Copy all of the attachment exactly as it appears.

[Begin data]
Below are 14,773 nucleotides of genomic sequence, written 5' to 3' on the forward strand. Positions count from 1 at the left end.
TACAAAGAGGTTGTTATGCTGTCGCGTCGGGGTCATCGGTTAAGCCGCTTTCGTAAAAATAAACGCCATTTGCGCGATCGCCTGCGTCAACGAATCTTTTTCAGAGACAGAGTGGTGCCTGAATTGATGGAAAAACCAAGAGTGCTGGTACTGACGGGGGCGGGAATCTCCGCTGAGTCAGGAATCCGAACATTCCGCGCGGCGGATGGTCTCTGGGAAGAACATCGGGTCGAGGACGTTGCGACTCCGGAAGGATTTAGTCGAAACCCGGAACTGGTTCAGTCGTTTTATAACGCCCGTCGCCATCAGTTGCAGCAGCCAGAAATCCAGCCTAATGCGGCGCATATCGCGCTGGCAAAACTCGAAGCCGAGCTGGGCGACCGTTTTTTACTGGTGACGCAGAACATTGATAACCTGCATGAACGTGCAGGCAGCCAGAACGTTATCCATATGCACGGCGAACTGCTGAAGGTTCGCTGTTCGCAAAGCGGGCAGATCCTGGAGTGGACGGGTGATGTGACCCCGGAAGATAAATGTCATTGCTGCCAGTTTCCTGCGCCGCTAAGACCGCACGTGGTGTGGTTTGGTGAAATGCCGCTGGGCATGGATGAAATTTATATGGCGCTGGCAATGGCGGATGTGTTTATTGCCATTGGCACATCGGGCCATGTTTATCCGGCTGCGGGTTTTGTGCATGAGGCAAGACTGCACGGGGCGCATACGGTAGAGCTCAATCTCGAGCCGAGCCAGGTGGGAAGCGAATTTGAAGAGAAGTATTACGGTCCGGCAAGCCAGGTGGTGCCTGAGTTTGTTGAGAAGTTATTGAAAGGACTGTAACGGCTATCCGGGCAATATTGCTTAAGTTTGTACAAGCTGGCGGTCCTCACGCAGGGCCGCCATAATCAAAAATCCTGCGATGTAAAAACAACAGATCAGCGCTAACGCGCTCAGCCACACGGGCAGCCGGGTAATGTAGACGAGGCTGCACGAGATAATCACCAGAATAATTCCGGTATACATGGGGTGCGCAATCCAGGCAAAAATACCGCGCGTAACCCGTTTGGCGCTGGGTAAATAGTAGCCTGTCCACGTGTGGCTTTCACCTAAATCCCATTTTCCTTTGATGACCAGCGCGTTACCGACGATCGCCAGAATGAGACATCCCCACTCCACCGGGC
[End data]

Below are 14,773 nucleotides of genomic sequence, written 5' to 3' on the forward strand. Positions count from 1 at the left end.
TACAAAGAGGTTGTTATGCTGTCGCGTCGGGGTCATCGGTTAAGCCGCTTTCGTAAAAATAAACGCCATTTGCGCGATCGCCTGCGTCAACGAATCTTTTTCAGAGACAGAGTGGTGCCTGAATTGATGGAAAAACCAAGAGTGCTGGTACTGACGGGGGCGGGAATCTCCGCTGAGTCAGGAATCCGAACATTCCGCGCGGCGGATGGTCTCTGGGAAGAACATCGGGTCGAGGACGTTGCGACTCCGGAAGGATTTAGTCGAAACCCGGAACTGGTTCAGTCGTTTTATAACGCCCGTCGCCATCAGTTGCAGCAGCCAGAAATCCAGCCTAATGCGGCGCATATCGCGCTGGCAAAACTCGAAGCCGAGCTGGGCGACCGTTTTTTACTGGTGACGCAGAACATTGATAACCTGCATGAACGTGCAGGCAGCCAGAACGTTATCCATATGCACGGCGAACTGCTGAAGGTTCGCTGTTCGCAAAGCGGGCAGATCCTGGAGTGGACGGGTGATGTGACCCCGGAAGATAAATGTCATTGCTGCCAGTTTCCTGCGCCGCTAAGACCGCACGTGGTGTGGTTTGGTGAAATGCCGCTGGGCATGGATGAAATTTATATGGCGCTGGCAATGGCGGATGTGTTTATTGCCATTGGCACATCGGGCCATGTTTATCCGGCTGCGGGTTTTGTGCATGAGGCAAGACTGCACGGGGCGCATACGGTAGAGCTCAATCTCGAGCCGAGCCAGGTGGGAAGCGAATTTGAAGAGAAGTATTACGGTCCGGCAAGCCAGGTGGTGCCTGAGTTTGTTGAGAAGTTATTGAAAGGACTGTAACGGCTATCCGGGCAATATTGCTTAAGTTTGTACAAGCTGGCGGTCCTCACGCAGGGCCGCCATAATCAAAAATCCTGCGATGTAAAAACAACAGATCAGCGCTAACGCGCTCAGCCACACGGGCAGCCGGGTAATGTAGACGAGGCTGCACGAGATAATCACCAGAATAATTCCGGTATACATGGGGTGCGCAATCCAGGCAAAAATACCGCGCGTAACCCGTTTGGCGCTGGGTAAATAGTAGCCTGTCCACGTGTGGCTTTCACCTAAATCCCATTTTCCTTTGATGACCAGCGCGTTACCGACGATCGCCAGAATGAGACATCCCCACTCCACCGGGC